The owner of United Furniture Industries — which last week fired 2,700 workers through texts and emails while they slept — has disappeared after squabbling with the company’s board and bankers over whether to file for bankruptcy, The Post has learned.
David Belford, a wealthy Ohio businessman, has kept mum since the layoffs of his entire workforce in Mississippi, North Carolina and California in the days before Thanksgiving — despite efforts by lenders and lawyers representing axed workers to reach UFI, according to multiple sources.
“No one has heard from the owner. He’s not returning anyone’s phone calls. It’s such a horrible situation,” one source with knowledge of the situation told The Post.
The Post has made several attempts to contact Belford. One attorney representing hundreds of laid off employees in Mississippi, Philip Hearn, said rumors are swirling among former employees that Belford had jetted off to Paris after the firings.
The board of the Tupelo, Miss.-based company held an emergency meeting on Nov. 20 and made a decision to file for Chapter 11 bankruptcy protection. But the next day, Belford nixed the plan, according to Hearn, who is representing more than 600 UFI employees in Mississippi, including many senior-level workers.
“Belford said ‘We are not going forward with a Chapter 11,’” according to Hearn. “It sounds like the management team came up with a plan to save the company and Belford said, ‘That’s a wrap — not doing it.’”
UFI’s workers received frantic emails and texts while they slept on Nov. 21 telling them not to come to work the next day because their jobs had been eliminated effective immediately along with their health care benefits.
Belford’s silence has left UFI’s lenders and a handful of people close to the company scrambling to figure out what to do with its assets, leases and jilted employees, sources told The Post.
Despite the company’s dire situation, it has not filed for bankruptcy protection or liquidation. Belford is the only person with the authority to make legal decisions, a source with knowledge of the situation told The Post.
“He irresponsibly shut down his company without advance notice to anyone,” the source said. “And he has the means to do this the right way.”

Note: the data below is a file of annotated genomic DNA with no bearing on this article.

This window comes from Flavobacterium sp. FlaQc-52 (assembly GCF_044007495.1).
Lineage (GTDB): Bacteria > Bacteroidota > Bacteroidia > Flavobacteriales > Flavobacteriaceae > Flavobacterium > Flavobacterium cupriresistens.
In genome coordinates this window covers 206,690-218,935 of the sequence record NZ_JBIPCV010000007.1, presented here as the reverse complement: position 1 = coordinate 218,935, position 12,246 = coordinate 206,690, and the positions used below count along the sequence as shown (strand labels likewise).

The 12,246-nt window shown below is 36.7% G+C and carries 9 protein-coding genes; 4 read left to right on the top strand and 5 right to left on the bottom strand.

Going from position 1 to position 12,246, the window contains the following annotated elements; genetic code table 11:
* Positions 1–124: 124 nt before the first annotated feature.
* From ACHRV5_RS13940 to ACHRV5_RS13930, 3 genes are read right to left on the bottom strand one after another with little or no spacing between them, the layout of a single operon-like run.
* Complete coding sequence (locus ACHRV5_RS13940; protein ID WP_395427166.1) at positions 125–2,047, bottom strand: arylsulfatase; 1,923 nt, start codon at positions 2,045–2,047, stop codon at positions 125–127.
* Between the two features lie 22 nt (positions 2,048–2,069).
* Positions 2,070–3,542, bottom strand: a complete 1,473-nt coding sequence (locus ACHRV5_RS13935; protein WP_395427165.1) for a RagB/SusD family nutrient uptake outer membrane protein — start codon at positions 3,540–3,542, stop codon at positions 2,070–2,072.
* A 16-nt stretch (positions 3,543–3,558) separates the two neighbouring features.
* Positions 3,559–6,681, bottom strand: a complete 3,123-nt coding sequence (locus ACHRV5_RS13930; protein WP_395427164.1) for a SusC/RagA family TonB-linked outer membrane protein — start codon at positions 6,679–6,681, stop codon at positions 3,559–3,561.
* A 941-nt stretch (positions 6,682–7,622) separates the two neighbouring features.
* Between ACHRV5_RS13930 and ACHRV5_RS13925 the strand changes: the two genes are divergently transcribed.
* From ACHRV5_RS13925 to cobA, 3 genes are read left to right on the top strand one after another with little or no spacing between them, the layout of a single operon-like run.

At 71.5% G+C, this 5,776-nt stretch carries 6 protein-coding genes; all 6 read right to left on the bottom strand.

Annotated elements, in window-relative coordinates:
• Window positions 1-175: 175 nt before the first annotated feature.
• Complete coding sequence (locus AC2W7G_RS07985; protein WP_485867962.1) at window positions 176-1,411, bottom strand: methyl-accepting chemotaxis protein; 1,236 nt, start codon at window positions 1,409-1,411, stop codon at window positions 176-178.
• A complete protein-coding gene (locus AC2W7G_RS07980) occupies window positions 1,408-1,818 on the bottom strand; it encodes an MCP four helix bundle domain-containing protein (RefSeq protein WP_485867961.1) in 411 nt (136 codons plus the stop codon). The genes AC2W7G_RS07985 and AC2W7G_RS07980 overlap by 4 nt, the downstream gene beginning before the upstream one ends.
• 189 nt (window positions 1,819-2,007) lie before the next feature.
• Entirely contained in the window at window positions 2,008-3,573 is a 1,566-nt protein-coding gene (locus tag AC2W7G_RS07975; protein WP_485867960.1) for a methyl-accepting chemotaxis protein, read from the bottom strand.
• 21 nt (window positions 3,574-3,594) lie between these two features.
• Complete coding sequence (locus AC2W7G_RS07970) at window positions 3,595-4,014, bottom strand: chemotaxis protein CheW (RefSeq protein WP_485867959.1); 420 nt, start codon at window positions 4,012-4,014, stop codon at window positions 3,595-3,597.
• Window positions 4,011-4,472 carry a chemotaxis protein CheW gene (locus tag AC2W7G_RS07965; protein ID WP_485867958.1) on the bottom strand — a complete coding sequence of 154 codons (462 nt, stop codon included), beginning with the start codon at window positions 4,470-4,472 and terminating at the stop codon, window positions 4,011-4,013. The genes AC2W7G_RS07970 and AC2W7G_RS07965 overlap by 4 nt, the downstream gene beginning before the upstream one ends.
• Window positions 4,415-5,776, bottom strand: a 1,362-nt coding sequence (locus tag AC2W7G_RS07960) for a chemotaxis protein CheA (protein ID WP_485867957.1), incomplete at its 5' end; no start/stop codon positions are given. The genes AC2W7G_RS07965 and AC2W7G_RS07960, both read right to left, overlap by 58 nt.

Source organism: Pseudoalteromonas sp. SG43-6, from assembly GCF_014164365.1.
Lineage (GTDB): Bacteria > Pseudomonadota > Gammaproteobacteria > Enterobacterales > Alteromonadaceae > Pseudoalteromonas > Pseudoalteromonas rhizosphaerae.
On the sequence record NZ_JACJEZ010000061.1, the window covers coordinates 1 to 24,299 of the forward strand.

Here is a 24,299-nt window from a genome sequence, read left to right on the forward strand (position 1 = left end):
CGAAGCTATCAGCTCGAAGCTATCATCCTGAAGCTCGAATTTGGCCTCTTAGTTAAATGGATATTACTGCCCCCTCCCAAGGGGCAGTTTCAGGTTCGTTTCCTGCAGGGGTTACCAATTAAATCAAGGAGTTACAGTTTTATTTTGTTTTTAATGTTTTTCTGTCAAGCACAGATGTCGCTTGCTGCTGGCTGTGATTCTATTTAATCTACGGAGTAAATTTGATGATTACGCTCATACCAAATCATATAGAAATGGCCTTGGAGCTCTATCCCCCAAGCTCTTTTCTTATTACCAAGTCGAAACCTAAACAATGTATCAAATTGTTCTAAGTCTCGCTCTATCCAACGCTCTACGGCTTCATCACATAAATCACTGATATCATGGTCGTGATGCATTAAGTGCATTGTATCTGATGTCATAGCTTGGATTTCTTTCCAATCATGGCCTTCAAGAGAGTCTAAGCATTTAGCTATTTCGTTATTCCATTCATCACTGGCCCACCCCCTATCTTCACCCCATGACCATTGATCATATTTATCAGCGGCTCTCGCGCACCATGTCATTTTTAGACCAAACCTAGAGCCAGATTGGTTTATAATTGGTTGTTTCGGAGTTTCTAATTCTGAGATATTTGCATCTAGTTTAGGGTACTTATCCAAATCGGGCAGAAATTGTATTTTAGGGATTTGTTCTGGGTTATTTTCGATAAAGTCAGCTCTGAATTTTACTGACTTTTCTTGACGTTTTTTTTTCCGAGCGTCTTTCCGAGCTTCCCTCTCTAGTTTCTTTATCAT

Officially, UFI blamed “unforeseen business circumstances” for the layoffs, but privately Belford is pointing a finger at the company’s lenders, which include Wells Fargo, Hearn alleged.
Wells Fargo told The Post it had no inkling of Belford’s decision.
“Wells Fargo was saddened to learn of the abrupt shutdown of United Furniture Industries, Inc. and its affiliated companies (“UFI”),” the bank said in a statement to The Post. “Once notified of the company owner’s decision, we immediately reached out to UFI’s senior leadership to address the consequences of the actions taken by the company’s owner and support its employees.”
UFI was highly leveraged and needed additional capital, sources tell The Post.
Belford, who lives in the affluent Columbus suburb of Gahanna, owns several other companies including Solstice Sleep Products and an investment firm called Stage Capital.
He has donated millions to charities and non-profits largely via the Belford Family Charitable Fund. Among his largesse was a $10 million gift to establish a spinal cord injury research center at Ohio State University’s Wexner Medical Center.
Former employees maintain that there was no hint of the UFI’s financial struggles despite a management shake-up over the summer in which UFI’s CEO, chief financial officer and executive vice president of sales were axed and some 500 employees were laid off.
But UFI continued to add new employees to its ranks, including some whose first and last day was Nov. 21, according to employment attorney Jack Raisner, who is representing former California employees in a proposed class-action complaint alleging that UFI violated federal law by failing to give workers 60 days notice by issuing so-called WARN notices.
Belford was personally responsible for firing “UFI’s long-standing CEO and CFO in 2022 [replacing them] with individuals who had previously held low-level managerial positions,” according to the California complaint.
WARN notices finally reached employees on Nov. 28 and Nov. 29, reiterating what they’d already known — that their employment, health benefits and pay ended immediately on Nov. 21.
“A lot of people have genuine concerns because of their lack of medical coverage and some had scheduled procedures” that they can’t afford now, said William “Jack” Simpson, a Mississippi attorney who filed a proposed class-action lawsuit – one of at least four such complaints – on behalf of laid-off employees.
One fired human resource worker, Bill Burke — who was hired three weeks before the mass layoffs — continues to field questions from frantic workers about how to get new health care insurance. UFI had given him a company cell phone that hasn’t been disconnected.
“I’m answering it from my home,” Burke told The Post. “My future is just as uncertain as everyone else’s.”
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